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March 06, 2018

Stories We Write in Our Heads - Part Two (Reducing Anxiety by Staying away from Catastrophic Thinking)

Want to read part one of Stories We Write in Our Heads? Click Here 


I have worked with a number of clients struggling with anxiety whose particular “ go-to” anxiety iscatastrophic thinking. Catastrophic thinking moves us to terrible outcomes; the phrase “making a mountain out of a molehill” sums up this type of anxiety. This is where the stories we write in our heads can really take over!

It may show up like this:

  • I didn’t pay myphone bill on time last month, so now my credit is going to be bad and I will never be able to buy a house.
  • My girlfriend and I had thebiggest fight of our relationship last night.  I bet she is going to break up with me. My life is over.
  • My boss called me into her office to talk abouta mistake I made on an account. She probably hates me now. I bet I will lose my job.


As you read over these examples, give yourself space to ask, “how has catastrophic thinking shown up in my life?” Then, using the skills we talked about in last week’s post,Stay in The Present, address the catastrophic thinking. For example...


The Late Phone Bill

At some point in their lives, most people have been late paying a bill. No one is perfect.

Stay in the present. Right now, you have a place to live, and a phone that works.

Gather real information.  If you are worried about how paying a bill late will affect your credit, call a credit bureau and ask. You may want to do a credit check on yourself.

Make a plan based on reality instead of catastrophe. If your credit isn’t what you want it to be, ask someone in the credit industry how to improve it. It is a common process and plenty of resources are available to you.


The Big Fight

It is impossible for two people to agree all the time. Couples fight sometimes. And since it’s common to disagree and/or argue, you can figure out as a couple how to repair.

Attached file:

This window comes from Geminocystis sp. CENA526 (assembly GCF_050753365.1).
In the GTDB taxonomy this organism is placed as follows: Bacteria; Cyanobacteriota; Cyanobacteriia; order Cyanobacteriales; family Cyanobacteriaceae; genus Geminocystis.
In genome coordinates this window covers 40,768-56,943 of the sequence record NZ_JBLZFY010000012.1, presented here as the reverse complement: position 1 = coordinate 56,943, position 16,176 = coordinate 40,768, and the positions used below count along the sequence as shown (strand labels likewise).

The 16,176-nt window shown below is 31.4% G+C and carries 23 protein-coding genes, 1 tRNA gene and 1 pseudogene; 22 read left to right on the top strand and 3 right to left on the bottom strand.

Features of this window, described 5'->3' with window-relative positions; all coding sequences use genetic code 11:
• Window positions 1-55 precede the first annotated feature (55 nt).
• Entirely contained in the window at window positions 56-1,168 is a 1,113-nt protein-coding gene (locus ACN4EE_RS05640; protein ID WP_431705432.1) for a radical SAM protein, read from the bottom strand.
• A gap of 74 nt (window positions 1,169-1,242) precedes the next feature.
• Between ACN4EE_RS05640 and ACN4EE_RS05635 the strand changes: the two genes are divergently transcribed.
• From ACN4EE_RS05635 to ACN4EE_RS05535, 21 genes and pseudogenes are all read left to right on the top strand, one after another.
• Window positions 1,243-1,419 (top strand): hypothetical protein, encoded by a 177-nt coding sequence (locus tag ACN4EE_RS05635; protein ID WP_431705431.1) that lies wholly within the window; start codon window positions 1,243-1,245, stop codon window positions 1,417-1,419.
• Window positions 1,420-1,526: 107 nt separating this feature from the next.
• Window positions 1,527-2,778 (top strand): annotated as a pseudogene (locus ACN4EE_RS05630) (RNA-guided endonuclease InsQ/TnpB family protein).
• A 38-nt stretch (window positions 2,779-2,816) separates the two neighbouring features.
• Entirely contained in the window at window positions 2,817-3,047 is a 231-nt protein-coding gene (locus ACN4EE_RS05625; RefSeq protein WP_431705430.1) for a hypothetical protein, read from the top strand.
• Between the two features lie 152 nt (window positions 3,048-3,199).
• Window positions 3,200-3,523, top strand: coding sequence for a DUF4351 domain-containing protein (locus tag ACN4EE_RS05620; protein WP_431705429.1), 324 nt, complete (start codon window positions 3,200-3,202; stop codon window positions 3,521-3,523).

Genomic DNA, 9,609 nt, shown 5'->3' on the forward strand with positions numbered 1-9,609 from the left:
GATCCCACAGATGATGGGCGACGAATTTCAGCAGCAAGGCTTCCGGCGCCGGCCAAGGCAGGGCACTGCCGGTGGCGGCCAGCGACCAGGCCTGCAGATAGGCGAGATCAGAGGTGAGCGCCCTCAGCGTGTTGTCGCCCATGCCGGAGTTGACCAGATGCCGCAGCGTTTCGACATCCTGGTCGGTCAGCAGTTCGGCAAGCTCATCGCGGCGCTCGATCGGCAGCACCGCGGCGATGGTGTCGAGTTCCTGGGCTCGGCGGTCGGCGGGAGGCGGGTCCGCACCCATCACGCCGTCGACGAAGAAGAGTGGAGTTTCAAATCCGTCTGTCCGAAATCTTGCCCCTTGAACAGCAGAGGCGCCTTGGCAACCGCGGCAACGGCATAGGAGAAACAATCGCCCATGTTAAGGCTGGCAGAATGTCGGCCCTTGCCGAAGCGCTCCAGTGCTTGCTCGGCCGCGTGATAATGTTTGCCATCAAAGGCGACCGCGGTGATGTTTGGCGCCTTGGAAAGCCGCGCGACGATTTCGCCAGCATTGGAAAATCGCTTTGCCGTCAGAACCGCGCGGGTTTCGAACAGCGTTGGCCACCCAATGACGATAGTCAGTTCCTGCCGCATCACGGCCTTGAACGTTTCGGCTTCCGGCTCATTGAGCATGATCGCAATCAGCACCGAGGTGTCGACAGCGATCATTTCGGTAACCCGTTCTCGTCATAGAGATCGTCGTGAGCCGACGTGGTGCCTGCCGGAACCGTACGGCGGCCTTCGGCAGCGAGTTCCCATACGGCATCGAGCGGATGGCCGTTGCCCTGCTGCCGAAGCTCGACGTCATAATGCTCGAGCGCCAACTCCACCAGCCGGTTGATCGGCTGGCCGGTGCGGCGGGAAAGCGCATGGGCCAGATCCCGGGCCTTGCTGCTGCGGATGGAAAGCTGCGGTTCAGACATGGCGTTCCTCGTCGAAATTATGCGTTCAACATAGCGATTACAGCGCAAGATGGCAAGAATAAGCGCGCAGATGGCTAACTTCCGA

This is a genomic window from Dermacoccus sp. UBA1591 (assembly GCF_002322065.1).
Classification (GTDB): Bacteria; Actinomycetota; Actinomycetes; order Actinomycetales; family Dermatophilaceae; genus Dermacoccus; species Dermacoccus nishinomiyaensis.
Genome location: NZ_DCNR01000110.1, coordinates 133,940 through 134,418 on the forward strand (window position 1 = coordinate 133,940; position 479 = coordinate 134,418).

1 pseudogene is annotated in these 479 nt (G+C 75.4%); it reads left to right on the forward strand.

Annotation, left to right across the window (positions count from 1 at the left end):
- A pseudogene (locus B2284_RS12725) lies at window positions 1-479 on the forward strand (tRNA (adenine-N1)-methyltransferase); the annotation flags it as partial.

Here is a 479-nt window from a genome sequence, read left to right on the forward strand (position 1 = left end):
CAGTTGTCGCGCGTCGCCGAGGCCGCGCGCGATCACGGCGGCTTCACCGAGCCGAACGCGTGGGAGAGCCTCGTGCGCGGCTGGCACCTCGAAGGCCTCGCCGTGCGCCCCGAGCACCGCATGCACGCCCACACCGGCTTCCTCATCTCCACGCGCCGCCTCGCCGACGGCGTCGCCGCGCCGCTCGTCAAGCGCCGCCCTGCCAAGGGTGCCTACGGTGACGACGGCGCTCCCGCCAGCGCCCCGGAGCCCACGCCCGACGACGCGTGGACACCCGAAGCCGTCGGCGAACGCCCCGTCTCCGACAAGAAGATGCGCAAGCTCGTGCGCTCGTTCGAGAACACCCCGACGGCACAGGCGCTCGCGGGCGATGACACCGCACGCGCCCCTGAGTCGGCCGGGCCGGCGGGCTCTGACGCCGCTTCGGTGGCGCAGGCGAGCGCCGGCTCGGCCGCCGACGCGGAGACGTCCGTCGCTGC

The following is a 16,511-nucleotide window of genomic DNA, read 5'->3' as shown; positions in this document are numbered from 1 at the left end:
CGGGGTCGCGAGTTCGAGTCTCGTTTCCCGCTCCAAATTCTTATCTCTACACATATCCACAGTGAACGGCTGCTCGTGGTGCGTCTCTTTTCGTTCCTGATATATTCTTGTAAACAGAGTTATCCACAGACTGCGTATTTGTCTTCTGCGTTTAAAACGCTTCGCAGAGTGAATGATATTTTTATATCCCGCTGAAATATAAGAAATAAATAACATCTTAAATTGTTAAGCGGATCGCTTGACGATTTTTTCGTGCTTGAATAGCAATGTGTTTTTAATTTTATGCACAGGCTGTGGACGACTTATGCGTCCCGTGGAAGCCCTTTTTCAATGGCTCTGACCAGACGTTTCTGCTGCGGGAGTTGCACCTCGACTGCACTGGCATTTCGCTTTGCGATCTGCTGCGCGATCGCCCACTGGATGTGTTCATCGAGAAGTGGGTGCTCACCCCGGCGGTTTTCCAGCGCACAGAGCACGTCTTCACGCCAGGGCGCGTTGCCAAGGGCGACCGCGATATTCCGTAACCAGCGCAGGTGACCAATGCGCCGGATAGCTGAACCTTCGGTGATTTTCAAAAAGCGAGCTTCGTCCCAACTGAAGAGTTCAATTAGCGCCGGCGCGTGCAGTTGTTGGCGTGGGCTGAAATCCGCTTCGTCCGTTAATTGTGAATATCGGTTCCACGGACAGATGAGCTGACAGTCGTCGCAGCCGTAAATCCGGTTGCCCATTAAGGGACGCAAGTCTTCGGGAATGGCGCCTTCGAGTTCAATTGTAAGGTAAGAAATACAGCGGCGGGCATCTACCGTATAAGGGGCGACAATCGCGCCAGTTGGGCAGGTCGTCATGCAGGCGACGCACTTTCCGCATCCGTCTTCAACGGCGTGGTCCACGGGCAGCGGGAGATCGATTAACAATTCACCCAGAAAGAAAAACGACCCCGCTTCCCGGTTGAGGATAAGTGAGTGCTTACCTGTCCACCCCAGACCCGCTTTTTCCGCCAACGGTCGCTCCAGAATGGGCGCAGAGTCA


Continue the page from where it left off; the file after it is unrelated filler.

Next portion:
Stay in the present. You are upset with each other, but upset doesn’t equal break-up. Stay away from break-up language and thoughts.

Gather real information. Have you repaired the relationship before? Can you repair again? Does the other person want to repair?

Make a plan based in reality.  How can you move forward from here?


The Mistake at Work

Part of staying away from catastrophic thinking includes the acceptance that mistakes happen and that we often learn from our mistakes.

Stay in the present. What did she actually say? She actually said she wants to talk to you. This is a stressful situation. Let yourself feel the stress, but don’t write a story about the future in your head.

Gather real information. What is the company culture? Do people usually get fired because of mistakes?

Make a plan based in reality.Thank her for the honesty. Affirm your commitment to grow from the experience. Touch base with her in a few weeks and inform her how you have learned from the mistake.


Some of these suggestions may seem too simplified. I agree, they are simple, and life is way more complicated than step by step directions. I have found that simple thoughts are helpful when we feel overwhelmed with anxious thoughts. My hope is to show you a path out of catastrophic thinking, and bring you back to a world of possibilities that doesn’t overwhelm you with anxiety.


Thanks for reading! I have one more excellent tool to share next week about the stories we write in our heads.



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What Blanket Weight Should I Buy?

A general rule when purchasing a weighted blanket is taking your weight and multiplying it by .10, or taking 10% of your body weight. Using that number, follow the chart below to guide you in finding the perfect blanket!

100 - 130 lbs
Quilted Cotton 10 lb
Flannel 10 lb
CoolMax® 15 lb
140 - 170 lbs
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Flannel N / A
CoolMax® 25 lb


Fall in between two different weight limits for two blankets? We suggest going with the smaller of the two blanket weights.

Still not sure which size to buy? Most of our customers buy one of the 15-pound blankets.